Migraine

by Scott Pautler, MD

 

What is migraine?
Migraine is a common cause of headache affecting 10% of the population. Migraine may also cause unusual visual symptoms with or without a headache.

What causes migraine?
The cause of migraine is unknown, but heredity may play a role. Many people with migraines have family members who also have had migraine. Migraine may be caused by abnormal episodes of blood vessel constriction within the brain. A number of events may trigger a migraine: stress, hormonal changes (puberty, menopause, and hormone pills), bright lights, loud noises, high altitude, and certain foods (including caffeine, chocolate, alcohol, and red wine).

What are the symptoms of a migraine?
Hours or days before a migraine episode occurs, subtle symptoms may be noticed including depression, fluid retention, and stomach disturbances. Visual symptoms can precede a headache or be the sole symptom of a migraine (migraine equivalent or acephalgic migraine). Without warning, the vision is impaired just off to the side of central vision and is bordered by a jagged light (“like cracked glass”) that may seem to shimmer or repeatedly flash. The jagged light causes a missing area of vision and gradually works away from the center to the peripheral vision over a period of 10 to 20 minutes. It usually involves both eyes but may appear more prominent in one eye. In younger patients, nausea and a throbbing headache often follow the light flashes. The headache may be described as a deep, boring pain or a painful stretching sensation. The headache often begins on one side of the head, but may spread over the entire head. There are a number of other unusual visual symptoms that are often difficult to identify as being part of the migraine syndrome.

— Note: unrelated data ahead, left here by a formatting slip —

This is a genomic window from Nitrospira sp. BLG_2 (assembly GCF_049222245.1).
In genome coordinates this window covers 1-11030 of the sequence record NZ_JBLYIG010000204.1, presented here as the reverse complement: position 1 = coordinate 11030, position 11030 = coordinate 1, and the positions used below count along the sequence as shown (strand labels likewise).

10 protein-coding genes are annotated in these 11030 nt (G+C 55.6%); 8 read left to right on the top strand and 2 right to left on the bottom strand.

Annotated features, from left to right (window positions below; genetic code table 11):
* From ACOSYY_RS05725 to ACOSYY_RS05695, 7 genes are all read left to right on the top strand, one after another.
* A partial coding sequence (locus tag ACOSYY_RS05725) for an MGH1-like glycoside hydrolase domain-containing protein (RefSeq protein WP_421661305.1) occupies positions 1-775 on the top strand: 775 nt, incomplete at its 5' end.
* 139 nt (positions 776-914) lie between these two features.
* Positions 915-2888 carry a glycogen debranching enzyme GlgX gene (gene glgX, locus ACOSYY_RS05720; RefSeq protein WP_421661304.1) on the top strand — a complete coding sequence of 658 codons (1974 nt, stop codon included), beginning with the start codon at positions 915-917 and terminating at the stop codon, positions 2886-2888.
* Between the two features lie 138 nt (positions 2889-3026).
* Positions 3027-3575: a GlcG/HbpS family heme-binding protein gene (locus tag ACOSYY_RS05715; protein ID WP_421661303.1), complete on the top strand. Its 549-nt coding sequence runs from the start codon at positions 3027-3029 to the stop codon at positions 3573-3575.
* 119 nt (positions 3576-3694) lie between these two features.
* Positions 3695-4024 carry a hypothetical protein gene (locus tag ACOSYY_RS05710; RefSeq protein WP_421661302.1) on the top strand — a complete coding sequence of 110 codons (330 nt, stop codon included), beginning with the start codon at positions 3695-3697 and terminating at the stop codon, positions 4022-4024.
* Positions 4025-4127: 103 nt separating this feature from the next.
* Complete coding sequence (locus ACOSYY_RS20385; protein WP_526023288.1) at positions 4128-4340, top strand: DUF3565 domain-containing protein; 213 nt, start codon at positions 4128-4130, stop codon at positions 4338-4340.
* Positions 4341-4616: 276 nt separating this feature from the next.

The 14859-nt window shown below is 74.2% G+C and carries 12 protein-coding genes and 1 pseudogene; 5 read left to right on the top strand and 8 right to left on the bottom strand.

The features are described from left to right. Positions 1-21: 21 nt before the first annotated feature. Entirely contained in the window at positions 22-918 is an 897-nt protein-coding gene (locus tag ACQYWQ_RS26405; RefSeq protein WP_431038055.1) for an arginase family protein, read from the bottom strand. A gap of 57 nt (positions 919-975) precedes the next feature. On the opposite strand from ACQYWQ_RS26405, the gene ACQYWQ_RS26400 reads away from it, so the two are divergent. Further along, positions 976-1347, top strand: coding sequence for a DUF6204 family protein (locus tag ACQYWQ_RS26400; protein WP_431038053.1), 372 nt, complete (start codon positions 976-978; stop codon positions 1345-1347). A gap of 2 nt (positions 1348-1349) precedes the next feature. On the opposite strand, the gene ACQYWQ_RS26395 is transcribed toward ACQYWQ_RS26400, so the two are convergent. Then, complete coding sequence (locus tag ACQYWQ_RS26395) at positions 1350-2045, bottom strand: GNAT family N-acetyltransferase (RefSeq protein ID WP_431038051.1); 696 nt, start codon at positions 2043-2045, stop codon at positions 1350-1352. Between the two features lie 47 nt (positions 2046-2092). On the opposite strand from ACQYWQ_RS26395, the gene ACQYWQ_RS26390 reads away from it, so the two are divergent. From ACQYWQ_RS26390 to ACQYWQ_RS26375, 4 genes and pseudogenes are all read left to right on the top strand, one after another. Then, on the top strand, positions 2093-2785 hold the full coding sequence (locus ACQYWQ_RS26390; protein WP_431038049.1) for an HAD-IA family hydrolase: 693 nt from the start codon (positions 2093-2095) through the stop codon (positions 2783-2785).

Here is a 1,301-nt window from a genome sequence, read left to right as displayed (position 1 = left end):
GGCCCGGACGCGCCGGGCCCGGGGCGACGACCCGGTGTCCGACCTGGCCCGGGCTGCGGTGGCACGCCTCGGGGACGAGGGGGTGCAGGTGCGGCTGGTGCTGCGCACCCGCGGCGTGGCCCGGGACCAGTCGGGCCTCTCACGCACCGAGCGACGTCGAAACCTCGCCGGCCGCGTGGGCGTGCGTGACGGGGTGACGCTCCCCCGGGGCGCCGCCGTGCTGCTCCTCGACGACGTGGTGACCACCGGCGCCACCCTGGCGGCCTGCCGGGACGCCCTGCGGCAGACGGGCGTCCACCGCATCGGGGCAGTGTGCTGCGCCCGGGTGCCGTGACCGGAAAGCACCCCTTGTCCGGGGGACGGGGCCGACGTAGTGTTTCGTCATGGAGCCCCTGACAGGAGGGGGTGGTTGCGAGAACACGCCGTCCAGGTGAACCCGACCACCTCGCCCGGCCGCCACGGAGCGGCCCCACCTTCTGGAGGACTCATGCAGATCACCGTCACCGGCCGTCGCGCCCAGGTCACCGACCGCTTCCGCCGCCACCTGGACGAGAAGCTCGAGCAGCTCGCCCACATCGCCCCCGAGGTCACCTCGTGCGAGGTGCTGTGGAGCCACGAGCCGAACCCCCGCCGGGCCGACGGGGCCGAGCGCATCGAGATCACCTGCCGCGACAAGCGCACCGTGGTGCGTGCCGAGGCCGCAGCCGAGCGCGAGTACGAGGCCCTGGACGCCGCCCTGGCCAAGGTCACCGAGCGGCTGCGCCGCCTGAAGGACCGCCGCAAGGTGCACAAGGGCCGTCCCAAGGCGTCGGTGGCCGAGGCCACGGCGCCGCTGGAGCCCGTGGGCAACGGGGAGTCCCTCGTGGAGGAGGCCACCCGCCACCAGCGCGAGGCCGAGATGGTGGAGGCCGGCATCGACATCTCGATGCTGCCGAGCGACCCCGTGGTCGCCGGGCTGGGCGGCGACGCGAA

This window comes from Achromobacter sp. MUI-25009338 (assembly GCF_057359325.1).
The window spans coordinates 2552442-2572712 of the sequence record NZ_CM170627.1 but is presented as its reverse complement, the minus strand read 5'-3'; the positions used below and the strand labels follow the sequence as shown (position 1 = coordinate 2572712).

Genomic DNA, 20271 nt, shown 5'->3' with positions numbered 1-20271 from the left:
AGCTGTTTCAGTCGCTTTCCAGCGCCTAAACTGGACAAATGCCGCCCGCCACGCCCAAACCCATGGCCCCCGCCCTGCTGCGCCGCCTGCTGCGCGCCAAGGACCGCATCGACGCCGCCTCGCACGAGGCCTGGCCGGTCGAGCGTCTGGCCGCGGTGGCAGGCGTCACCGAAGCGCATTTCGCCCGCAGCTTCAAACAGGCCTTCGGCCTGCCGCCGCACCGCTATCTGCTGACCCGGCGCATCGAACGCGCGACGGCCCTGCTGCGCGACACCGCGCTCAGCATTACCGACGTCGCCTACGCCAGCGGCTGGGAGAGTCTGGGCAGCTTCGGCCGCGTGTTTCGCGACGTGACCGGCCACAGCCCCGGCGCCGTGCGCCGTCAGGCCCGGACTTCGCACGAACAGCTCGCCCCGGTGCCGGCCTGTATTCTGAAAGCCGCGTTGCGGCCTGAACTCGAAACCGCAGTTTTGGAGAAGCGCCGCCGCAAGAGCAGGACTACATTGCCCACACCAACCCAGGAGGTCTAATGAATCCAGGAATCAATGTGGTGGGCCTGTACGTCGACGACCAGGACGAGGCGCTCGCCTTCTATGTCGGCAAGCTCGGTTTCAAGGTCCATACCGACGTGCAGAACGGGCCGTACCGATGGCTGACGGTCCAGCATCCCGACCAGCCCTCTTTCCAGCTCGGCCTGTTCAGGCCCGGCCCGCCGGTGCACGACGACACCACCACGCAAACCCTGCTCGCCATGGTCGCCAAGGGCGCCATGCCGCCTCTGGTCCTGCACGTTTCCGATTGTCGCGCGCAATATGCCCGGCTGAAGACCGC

What treatment is available?
Making the correct diagnosis is the most important step. Light flashes may be caused by other problems such as retinal detachment. Therefore the eye doctor is often called on to make this important distinction. If migraine symptoms occur infrequently, no treatment is needed.  Establishing regular sleep, meal, and exercise programs may help. Riboflavin and magnesium supplements may be of benefit as well. Prescription medication is available if headaches are severe or frequent. 

            If there is any significant change in symptoms or if permanent loss of function occurs, please contact your doctor without delay. In rare instances an aneurysm or tumor may cause unusual light flashes and headache. Your doctor will decide whether or not further examination or testing is required.

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